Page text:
When he sees that something is missing — an opportunity, a connection, an open door — he’s not afraid to be the one to create it.

Oct. 12, 2020  |  By Julie Cooper, ’18

When he sees that something is missing — an opportunity, a connection, an open door — he’s not afraid to be the one to create it.

Román Hernández, ‘92, looks back on his time at Oregon State as a culture shock, and simultaneously, a welcoming embrace. Coming to OSU from a rural town in Eastern Oregon with very few Mexican American families like his own, he soon learned how a robust community could change his life forever.

His involvement with campus groups, including the Hispanic Student Union, the Educational Opportunities Program, the Air Force ROTC program and the Arnold Air Society, helped him develop a sense of “cultural awareness and pride” and an inclination toward community leadership.

Now, he’s opening doors for others the same way his fellow Beavers did — both as an Oregon State alumnus and as a professional in a field that still grapples with many inequities. Román is the managing partner at the Portland office of Troutman Pepper, one of the 50 largest law firms in the country, where he practices employment law and commercial litigation.

Headshot of Román Hernández. He's smiling with a suit on and there's a blue background.

Even when he’s not solving problems for clients and confronting a new legal challenge every day, he strives to help others. He’s a mentor to fellow lawyers and law students, and he’s been building bridges for Latinos in law for decades in a state where only about 1.77% of attorneys identified themselves as Hispanic or Latino in 2020.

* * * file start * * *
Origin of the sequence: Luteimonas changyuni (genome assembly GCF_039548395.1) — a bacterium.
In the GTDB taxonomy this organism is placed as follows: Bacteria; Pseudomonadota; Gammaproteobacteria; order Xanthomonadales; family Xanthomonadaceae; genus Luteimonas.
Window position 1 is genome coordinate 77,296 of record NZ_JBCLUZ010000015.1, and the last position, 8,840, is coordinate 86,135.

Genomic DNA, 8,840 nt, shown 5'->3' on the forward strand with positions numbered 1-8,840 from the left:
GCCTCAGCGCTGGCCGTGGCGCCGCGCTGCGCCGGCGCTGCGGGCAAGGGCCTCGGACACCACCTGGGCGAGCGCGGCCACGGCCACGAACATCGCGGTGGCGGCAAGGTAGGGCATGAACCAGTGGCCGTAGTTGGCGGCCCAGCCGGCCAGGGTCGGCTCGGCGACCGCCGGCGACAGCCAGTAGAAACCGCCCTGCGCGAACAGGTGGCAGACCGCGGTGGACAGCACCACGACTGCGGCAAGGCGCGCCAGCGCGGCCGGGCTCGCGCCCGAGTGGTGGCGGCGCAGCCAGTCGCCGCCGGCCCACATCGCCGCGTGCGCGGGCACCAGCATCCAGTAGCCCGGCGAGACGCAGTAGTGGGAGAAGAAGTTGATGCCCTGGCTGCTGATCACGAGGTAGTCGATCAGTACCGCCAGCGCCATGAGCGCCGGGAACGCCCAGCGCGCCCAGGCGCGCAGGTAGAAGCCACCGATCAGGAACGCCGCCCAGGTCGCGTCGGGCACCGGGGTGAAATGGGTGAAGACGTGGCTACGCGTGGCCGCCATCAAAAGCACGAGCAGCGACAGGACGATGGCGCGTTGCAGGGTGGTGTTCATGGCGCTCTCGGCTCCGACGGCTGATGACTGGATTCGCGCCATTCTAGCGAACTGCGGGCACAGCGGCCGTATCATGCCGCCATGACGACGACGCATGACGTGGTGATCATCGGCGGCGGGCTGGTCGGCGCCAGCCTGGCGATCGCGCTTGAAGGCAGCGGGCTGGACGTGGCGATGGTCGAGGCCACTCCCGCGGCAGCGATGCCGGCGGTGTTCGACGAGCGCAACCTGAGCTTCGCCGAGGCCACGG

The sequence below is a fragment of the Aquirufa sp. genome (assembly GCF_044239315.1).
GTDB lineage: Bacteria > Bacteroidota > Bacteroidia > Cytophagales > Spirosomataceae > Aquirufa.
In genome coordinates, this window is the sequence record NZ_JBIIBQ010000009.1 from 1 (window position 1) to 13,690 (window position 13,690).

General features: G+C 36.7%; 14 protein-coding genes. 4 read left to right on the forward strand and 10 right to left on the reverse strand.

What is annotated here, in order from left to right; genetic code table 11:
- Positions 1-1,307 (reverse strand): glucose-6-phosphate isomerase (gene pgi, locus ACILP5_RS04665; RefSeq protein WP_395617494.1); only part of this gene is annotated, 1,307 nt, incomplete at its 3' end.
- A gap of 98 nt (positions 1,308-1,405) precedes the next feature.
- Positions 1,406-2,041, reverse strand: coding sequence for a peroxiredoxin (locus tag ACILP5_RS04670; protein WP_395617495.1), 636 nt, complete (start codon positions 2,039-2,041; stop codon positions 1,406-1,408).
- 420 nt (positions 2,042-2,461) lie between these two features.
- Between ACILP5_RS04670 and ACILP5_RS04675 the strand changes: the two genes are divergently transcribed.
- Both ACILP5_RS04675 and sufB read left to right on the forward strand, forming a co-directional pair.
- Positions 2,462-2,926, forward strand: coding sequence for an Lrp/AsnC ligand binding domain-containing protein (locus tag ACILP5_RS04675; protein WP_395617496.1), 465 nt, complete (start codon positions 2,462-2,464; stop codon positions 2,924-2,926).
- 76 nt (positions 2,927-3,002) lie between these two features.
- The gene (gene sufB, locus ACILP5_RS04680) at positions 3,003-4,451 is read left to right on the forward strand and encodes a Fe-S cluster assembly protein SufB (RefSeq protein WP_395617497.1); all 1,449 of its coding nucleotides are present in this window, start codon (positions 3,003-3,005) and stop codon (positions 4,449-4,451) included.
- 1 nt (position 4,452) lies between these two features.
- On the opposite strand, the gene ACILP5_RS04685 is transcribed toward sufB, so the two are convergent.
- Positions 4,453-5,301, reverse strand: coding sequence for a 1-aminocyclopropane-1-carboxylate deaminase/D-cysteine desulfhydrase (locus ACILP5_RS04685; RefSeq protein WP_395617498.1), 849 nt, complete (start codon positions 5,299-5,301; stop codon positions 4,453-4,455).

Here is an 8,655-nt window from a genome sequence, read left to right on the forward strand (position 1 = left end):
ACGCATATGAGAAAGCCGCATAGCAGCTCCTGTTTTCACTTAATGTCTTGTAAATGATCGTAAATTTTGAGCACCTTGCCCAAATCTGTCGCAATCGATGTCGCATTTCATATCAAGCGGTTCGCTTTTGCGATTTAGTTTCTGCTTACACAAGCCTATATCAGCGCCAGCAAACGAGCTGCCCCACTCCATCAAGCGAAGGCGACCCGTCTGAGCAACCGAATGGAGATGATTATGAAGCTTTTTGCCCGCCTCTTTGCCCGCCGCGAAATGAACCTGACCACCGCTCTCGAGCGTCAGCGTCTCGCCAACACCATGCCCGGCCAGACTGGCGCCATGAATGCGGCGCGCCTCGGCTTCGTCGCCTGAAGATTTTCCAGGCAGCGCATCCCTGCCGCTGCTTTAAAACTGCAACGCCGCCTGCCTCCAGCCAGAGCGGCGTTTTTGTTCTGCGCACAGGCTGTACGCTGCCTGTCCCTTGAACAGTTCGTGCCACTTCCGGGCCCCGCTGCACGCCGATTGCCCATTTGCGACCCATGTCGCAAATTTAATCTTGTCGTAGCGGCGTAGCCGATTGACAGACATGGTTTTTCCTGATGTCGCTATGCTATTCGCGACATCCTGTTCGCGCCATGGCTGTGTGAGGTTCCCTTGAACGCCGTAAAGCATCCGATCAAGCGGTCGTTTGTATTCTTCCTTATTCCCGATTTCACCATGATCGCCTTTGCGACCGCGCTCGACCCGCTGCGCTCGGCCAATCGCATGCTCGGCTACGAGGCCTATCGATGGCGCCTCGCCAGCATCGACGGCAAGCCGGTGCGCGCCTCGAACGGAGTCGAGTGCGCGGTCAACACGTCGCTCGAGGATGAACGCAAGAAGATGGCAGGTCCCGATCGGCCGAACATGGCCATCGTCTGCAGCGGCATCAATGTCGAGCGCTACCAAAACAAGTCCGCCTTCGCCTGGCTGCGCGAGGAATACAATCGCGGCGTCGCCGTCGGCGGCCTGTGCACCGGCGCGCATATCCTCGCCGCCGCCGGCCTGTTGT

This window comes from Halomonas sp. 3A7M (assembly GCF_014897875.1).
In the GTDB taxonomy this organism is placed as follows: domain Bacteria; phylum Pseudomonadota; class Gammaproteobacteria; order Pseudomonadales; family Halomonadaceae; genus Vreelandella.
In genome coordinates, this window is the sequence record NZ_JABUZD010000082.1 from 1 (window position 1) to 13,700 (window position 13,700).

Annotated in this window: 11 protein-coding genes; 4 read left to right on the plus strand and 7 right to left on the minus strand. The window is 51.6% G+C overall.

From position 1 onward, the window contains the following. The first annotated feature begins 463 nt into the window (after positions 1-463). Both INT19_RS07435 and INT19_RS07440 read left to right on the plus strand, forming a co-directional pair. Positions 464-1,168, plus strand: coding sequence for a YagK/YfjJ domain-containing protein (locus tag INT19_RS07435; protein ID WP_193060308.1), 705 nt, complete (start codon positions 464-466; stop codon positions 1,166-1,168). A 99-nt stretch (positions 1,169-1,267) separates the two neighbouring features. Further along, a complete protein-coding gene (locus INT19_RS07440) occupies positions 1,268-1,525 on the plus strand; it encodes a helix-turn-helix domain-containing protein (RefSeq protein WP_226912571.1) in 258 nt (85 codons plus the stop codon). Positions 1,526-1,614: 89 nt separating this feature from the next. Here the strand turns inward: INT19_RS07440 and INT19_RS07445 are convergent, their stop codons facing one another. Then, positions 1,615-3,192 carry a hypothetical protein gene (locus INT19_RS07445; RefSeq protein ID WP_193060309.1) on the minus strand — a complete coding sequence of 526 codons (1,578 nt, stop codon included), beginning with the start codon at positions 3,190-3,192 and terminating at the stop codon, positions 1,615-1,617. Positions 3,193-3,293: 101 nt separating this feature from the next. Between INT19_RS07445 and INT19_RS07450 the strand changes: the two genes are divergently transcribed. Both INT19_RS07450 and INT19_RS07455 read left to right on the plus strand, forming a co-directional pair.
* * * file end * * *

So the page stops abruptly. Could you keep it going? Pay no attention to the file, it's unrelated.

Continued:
While attending Lewis and Clark Law School, he founded the college’s Latino Legal Society and in 2002, just two years after he began practicing law, he co-founded the Oregon Hispanic Bar Association. Román has also served as former president and longtime supporter of the Hispanic National Bar Association, an organization he credits with helping him find community and belonging in his field.

His motivation for taking on all these professional extracurriculars is simple: “I want people not to have such a difficult time as I did when I started practicing law.”

It’s that same feeling that has led him back, after all these years, to his Oregon State community, where he’s helping to rebuild alumni connections to OSU and each other through reviving the Chicano/a Latino/a Alumni Network.

“I think there’s a lot we can do to assist one another,” he says. “We each have our individual histories with Oregon State, but I think we can meet with one another, develop relationships and collectively support Latino students at Oregon State and show them that there are opportunities beyond the educational experience.”